The best translation... May 10, 2004
...of a great Balzac novella. Ms. Cosman captures the rigorous, logical quality of Balzac's prose - most translators get lost in unidiomatic wordiness. This 100 page novella showcases the Master's comfort with legal matters, his profound understanding of "the fang and the claw" and features at its center the incomparable Derville, Balzac's great, recurring lawyer character. I usually recommend Pere Goriot for first-time Balzac readers because of the rich connections between that novel and many other Balzac works - but I am hard pressed to imagine a better one-course meal than this rendering of Colonel Chabert by Ms. Cosman. I certainly plan to read her version of The Girl with the Golden Eyes.
TRAGEDY DISTILLED Oct 8, 2003
One of the greatest novelists of all time, Balzac was most at home in the Paris of Post-Napoleonic Paris. In a time when the middle class was showing its strength and starting to reach towards the aristocracy, Balzac shows just how selfish and grubby and greedy humans can be in attaining and how treacherous they can be in keeping their all important upward mobility.
Colonel Chabert is a man disfigured in the Napoleonic Wars who was left for dead on a battlefield. After digging his way out of a mass grave, he finds that he has no legal right to his title or his massive estate. Nobody will believe his true identity. For ten longe years he goes about trying to communicate his plight to anyone who will listen. They only see a crazy bum, and his wife rebuffs his letters. She already has a new husband and kids. Finally Chabert is able to convince a lawyer named Dervilles to accept his case, namely that of reclaiming his title, lands, and wife. The problem is that noone is really interested in his life being resurrected. Most people would rather that he remained dead. So begins the ludicrous battle of a man against the law to prove his own existence.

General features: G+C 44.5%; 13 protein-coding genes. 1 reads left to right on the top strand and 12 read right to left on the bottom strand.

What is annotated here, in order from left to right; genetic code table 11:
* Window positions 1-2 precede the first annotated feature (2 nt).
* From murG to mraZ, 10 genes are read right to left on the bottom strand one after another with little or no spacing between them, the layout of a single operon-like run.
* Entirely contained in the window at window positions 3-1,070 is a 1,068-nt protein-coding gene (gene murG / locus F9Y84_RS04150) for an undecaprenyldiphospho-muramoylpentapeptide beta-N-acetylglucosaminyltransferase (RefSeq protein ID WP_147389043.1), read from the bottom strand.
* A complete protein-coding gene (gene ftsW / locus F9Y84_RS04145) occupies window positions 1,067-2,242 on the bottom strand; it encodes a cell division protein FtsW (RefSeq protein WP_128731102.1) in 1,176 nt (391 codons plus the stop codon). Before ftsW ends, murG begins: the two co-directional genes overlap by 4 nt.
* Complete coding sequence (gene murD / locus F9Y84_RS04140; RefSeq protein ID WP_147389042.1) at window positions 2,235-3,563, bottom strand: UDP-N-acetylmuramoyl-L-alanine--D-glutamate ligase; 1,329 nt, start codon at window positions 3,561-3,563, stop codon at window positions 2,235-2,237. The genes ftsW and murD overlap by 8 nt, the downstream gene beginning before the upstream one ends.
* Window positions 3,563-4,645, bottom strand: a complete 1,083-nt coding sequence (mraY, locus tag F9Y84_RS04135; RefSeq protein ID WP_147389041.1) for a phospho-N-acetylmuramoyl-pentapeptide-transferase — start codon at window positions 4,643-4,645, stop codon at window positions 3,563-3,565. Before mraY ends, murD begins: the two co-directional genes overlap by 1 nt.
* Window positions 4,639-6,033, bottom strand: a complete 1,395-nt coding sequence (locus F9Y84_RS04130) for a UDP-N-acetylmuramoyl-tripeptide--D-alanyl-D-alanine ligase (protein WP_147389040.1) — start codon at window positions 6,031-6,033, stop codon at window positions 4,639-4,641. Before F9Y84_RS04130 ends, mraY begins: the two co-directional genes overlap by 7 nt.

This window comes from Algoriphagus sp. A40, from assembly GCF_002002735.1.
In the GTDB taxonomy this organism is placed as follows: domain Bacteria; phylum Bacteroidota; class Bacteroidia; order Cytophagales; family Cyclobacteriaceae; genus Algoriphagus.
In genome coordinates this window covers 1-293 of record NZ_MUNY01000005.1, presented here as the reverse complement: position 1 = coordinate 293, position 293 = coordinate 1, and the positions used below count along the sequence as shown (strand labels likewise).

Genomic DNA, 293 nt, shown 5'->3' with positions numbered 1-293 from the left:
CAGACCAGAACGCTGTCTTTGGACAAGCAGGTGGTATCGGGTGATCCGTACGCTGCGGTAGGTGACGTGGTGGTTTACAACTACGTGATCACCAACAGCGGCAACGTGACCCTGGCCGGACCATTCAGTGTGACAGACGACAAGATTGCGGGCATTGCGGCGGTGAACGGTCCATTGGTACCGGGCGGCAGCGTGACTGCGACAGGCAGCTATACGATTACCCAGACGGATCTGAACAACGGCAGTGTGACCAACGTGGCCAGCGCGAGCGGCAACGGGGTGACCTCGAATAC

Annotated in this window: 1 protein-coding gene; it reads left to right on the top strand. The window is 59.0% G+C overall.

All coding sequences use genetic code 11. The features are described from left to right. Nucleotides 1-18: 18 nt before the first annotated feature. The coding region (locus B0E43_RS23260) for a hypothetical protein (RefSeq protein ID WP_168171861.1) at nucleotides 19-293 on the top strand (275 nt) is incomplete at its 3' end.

This short but great novel, or novella, is a tragic take on the world's thirst for social status and the judgement by visuals that our society is only too guilty of to this day. If it walks like a bum, talks like a bum, it must be a bum. Colonel Chabert has such a hard time convincing people of his identity because of how they perceive him. It sounds echoes of Frankenstein in that a good man is reduced to a monster when all he really needs is love. The fact that even his wife wishes he were dead just drives home the isolated suffering of the book. As in all Balzac novels, you feel a world moving under the mantle of the book. The Human Comedy of Balzac is one of the crowning achievements of literature and ranks right up there with Shakespeare and Thomas Hardy.
Dead Men Do Tell Tales May 26, 2002